The Pirates of Penzance is one of the most well-known and well-loved of the Savoy operas so it was a treat for fans of Gilbert and Sullivan to be able to
see a screening of this at Chesterfield’s Pomegranate Theatre on Saturday, June 6.
The traditional production, directed by Mike Leigh and under the baton of David Parry, featured the chorus and principals of the English National Opera and was a live streaming from the Coliseum Theatre.
The story follows the fortunes of the pirate apprentice Frederic. Having attained the age of 21 he is now leaving his pirate band to experience life outside the group for the first time. Before his departure, he reveals to the Pirate King the reason why his crew can’t make a living from piracy – they only seem to hijack ships manned by orphans, a fact which proves central to the plot.
As expected, the quality of the singing and orchestral expertise of the English National Opera were second to none with some excellent performances by
the principals, backed by a very strong chorus.
I loved the performance of Rebecca Pont Davis as Ruth, the ageing pirate maid of all work, who has designs on Frederic and strives to steer him away from the feminine charms of the Major General’s many daughters. Her facial expressions, highlighted by huge eyes akin to those of Marty Feldman, were a sight to behold on realising that her plans had failed.
Claudia Boyle’s coquettish characterisation of Mabel, Frederic’s love interest, suited the part to perfection and her singing in the famous aria Poor Wand’ring One, was a real highlight as was her lovelorn duet with Frederic (Robert Murray) in Act 2.
The Major General’s excellent delivery of his famous patter song, I am the very model of a modern Major General, the unaccompanied chorus Hail Poetry and the energy and conviction of the pirate band in performing With Catlike Tread were also noteworthy, not just for the high quality of singing but also for clarity of diction which helps so much in explaining the story.
The production was also enhanced by the costumes which suited the period perfectly. I particularly liked those of the ladies of the chorus who were dressed in ankle-length gowns and ankle boots similar to Doc Martens which surprisingly showed their dancing moves off to perfection. The Major General looked suitably martial in his traditional ceremonial attire, all the pirates looked very much the part and the policemen wore their Victorian uniforms with pride.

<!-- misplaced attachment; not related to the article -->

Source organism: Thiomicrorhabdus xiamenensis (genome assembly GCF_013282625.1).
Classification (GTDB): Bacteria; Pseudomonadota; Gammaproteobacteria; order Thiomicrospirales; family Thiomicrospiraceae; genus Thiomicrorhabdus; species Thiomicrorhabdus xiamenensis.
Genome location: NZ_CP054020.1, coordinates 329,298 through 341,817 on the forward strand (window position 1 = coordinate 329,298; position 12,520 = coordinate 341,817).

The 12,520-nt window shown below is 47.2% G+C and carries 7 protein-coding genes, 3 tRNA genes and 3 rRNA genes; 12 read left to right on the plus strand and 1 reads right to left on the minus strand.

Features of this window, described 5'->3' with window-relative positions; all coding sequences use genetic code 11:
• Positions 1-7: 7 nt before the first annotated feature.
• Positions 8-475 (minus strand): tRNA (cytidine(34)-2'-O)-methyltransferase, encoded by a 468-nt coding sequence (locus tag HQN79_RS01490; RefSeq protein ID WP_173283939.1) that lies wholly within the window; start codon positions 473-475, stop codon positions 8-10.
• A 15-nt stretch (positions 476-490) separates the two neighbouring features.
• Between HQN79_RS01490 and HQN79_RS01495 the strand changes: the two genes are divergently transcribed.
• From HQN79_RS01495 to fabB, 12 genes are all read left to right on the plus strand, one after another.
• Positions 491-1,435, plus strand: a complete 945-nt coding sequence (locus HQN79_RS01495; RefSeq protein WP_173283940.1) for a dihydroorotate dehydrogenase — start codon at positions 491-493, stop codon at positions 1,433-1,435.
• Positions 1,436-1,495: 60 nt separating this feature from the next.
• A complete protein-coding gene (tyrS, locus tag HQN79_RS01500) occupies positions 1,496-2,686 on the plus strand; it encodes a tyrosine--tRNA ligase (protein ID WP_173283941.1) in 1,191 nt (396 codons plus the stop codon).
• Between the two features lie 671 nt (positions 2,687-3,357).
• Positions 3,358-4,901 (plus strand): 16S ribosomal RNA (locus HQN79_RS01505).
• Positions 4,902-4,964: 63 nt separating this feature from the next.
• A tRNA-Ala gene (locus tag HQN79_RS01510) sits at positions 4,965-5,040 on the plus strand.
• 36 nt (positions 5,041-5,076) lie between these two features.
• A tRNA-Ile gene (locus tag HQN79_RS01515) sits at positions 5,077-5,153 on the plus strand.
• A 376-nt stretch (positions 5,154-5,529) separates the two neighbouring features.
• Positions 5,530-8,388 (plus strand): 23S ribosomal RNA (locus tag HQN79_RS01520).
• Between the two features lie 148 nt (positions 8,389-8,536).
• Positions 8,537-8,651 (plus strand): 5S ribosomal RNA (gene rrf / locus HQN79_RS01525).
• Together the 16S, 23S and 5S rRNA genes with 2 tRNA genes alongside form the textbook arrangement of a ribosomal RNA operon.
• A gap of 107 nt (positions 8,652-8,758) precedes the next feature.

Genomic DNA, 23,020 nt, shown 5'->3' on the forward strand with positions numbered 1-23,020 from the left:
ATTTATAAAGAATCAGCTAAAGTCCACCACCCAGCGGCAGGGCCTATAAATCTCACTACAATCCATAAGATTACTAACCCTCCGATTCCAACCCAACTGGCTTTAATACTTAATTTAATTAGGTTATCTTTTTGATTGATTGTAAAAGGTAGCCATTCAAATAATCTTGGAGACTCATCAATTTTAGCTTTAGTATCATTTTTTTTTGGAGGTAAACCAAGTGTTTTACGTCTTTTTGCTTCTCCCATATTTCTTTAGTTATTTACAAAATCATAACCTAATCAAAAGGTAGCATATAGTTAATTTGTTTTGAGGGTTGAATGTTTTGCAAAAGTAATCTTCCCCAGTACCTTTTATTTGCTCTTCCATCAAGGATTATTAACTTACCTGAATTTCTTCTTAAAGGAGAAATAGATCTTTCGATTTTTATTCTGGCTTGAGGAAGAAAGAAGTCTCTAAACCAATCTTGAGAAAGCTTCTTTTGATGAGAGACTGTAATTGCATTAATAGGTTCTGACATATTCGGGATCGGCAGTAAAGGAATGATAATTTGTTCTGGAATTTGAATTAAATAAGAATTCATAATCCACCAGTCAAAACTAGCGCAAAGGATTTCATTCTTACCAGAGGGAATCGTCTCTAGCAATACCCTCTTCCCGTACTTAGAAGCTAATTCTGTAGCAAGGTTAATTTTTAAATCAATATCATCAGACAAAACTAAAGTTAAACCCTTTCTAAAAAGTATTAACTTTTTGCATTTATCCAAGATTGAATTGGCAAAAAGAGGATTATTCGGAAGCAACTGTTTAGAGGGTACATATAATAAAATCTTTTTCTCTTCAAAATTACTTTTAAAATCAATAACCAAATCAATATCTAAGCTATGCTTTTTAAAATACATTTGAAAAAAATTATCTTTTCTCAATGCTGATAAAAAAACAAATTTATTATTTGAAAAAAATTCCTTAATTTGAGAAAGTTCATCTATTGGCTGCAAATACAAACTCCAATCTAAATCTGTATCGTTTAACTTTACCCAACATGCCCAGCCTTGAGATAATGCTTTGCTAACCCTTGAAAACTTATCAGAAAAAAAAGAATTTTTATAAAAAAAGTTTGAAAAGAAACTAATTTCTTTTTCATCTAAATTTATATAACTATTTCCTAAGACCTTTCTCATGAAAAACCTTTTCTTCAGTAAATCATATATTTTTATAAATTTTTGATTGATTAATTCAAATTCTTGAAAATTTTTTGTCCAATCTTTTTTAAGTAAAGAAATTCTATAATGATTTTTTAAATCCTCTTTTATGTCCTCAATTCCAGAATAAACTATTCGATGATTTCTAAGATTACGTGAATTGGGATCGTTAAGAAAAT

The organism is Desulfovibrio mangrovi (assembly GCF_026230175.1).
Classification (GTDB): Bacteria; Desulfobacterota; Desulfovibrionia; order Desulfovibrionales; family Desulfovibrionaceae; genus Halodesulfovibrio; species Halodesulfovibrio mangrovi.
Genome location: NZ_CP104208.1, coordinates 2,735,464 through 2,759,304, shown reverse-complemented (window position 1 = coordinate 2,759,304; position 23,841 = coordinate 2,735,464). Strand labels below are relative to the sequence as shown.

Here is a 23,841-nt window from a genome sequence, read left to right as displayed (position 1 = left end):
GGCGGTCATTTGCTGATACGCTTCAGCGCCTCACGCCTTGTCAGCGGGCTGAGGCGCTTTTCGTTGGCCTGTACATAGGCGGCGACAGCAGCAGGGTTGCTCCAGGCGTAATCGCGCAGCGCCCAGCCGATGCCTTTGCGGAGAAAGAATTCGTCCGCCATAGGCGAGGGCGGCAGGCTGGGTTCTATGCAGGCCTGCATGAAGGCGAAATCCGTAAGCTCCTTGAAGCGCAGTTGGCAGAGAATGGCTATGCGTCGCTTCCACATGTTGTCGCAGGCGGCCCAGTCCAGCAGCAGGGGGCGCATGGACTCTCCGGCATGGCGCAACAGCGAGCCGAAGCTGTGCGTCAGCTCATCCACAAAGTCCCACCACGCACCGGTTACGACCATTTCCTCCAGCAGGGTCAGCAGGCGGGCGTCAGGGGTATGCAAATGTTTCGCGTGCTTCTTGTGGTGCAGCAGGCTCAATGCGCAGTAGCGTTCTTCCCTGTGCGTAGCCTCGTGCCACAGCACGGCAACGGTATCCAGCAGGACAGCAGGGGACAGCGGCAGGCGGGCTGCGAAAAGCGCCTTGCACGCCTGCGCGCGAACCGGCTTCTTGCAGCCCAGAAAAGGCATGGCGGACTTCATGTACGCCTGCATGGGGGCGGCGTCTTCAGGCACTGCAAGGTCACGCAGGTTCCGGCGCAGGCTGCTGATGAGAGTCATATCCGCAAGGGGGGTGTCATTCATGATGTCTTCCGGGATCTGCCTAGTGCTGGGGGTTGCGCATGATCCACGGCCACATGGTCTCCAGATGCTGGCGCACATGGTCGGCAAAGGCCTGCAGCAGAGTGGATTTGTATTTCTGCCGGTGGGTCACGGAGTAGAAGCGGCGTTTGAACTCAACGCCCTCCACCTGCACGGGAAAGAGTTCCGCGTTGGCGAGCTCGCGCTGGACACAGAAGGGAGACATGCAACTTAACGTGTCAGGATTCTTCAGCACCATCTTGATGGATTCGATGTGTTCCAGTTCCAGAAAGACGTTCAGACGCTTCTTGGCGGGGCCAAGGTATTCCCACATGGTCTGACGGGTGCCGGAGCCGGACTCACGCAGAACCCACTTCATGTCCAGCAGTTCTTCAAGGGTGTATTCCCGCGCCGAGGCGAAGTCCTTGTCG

Minimalistic scenery provided the only concession to modernity in the production. In the first half, sets in three primary colours red, green and blue were used to depict the pirate ship, land, and sea and sky. In the second half the colour was a muted grey to tone in with the night time action and was complemented by the ladies, dressed in shades of pink, and subtle lighting.
This set proved particularly effective towards the end of the production when the policemen were waiting to ambush the pirate band bent on taking revenge on the Major General for deceiving them, and in portraying the reference to Queen Victoria during the finale.
However, although this was an extremely professional production, in some ways I found it disappointing. Much of the appeal of The Pirates of Penzance lies in its humour and to me this was lacking, not only in the orphan/often dialogue between the Major General and the Pirate King which is so central to the plot, but also in the portrayal of the policemen as extremely serious and morose boys in blue.
However, the live audience at the Coliseum seemed to love it, despite their enthusiastic applause not resulting in any extras in the form of encores.
Having been able to see this performance of Pirates, I really hope that we can see more of these professional productions made accessible to local people through screenings at the Pomegranate.